Amidst Europe’s worst drought in the last 500 years, the diminished water levels in rural Spain have revealed a normally submerged monument known as the Dolmen of Guadalperal. Also known as the “Spanish Stonehenge” the site consists of a prehistoric circle of nearly 100 stone megaliths.
A dolmen is a structure consisting of two or more upright megaliths called menhirs, with a capstone on top. Believed to date back to 5,000 BCE, these sites were commonly used as tombs. Angel Castaño, president of Raíces de Peralêda, a local cultural association, stated to Atlas Obscura, “All my life, people had told me about the dolmen… I had seen parts of it peeking out from the water before, but this is the first time I’ve seen it in full. It’s spectacular because you can appreciate the entire complex for the first time in decades.”
Up to six feet tall in height, the stones were originally discovered by German archaeologist Hugo Obermaier in 1926. After the addition of the Valdecanas Reservoir, a civil engineering project from 1963, the stones have remained mostly underwater. Because the monument doesn’t resurface often, it’s reasonable that experts are hoping to examine the site. Primitiva Bueno Ramirez, a specialist in prehistory at the University of Alcalá, stated, “Whatever we do here, needs to be done extremely carefully… We need high-quality studies using the latest archaeological technology. It may cost money, but we already have one of the most difficult things to obtain—this incredible historic monument. In the end, money is the easy part. The past can’t be bought.”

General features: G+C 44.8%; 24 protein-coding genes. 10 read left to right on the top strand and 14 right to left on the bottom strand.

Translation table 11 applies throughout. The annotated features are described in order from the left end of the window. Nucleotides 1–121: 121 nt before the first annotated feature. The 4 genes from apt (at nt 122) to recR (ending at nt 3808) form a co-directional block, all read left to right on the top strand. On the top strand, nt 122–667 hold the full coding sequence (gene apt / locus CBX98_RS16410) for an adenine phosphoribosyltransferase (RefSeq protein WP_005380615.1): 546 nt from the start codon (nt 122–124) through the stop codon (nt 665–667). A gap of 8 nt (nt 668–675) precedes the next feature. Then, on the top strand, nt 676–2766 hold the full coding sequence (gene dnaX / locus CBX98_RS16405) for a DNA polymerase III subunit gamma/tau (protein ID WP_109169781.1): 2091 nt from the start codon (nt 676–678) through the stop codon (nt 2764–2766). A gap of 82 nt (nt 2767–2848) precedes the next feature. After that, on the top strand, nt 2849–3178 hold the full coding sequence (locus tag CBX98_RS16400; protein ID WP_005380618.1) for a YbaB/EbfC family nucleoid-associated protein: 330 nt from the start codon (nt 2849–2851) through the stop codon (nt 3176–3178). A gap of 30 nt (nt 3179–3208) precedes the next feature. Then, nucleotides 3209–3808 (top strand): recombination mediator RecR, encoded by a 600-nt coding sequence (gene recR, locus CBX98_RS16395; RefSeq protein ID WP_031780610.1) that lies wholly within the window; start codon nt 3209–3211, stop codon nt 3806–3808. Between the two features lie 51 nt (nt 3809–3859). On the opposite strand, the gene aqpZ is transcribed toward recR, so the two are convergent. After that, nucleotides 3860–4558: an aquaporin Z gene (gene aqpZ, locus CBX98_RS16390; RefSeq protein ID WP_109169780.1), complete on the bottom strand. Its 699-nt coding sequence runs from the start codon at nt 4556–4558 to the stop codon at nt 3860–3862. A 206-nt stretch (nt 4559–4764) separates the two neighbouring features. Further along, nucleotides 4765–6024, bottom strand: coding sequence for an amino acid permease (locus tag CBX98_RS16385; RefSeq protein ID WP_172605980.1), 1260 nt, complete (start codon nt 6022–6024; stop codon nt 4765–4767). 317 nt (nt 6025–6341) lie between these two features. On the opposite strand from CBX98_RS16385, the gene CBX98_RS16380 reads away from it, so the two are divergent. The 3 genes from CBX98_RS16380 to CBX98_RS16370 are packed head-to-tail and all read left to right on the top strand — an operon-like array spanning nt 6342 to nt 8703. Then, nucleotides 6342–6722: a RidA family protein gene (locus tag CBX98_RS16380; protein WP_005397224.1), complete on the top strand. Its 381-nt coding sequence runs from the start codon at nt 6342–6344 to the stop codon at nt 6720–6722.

Similar to its more famous counterpart, there is a mystery surrounding the origins of the Spanish Stonehenge. Although no one knows its true origins, historians believe it could have been built to align with the summer solstice as a solar temple as some of the stones feature carvings.
Hoping to capitalize on the public’s current interest in the stones, Raíces de Peralêda has started a Change.org petition calling for the government to move the circle to a museum or to dry land as the porous granite stones have begun to crack and fall apart over the half a century they’ve remained underwater.
This year is only the fifth time that water levels (which measure at 28 percent capacity) have fallen low enough that the ancient rock formation has become visible. In regard to this, Castaño stated, “When we saw it, we were completely thrilled… It felt like we had discovered a megalithic monument ourselves.”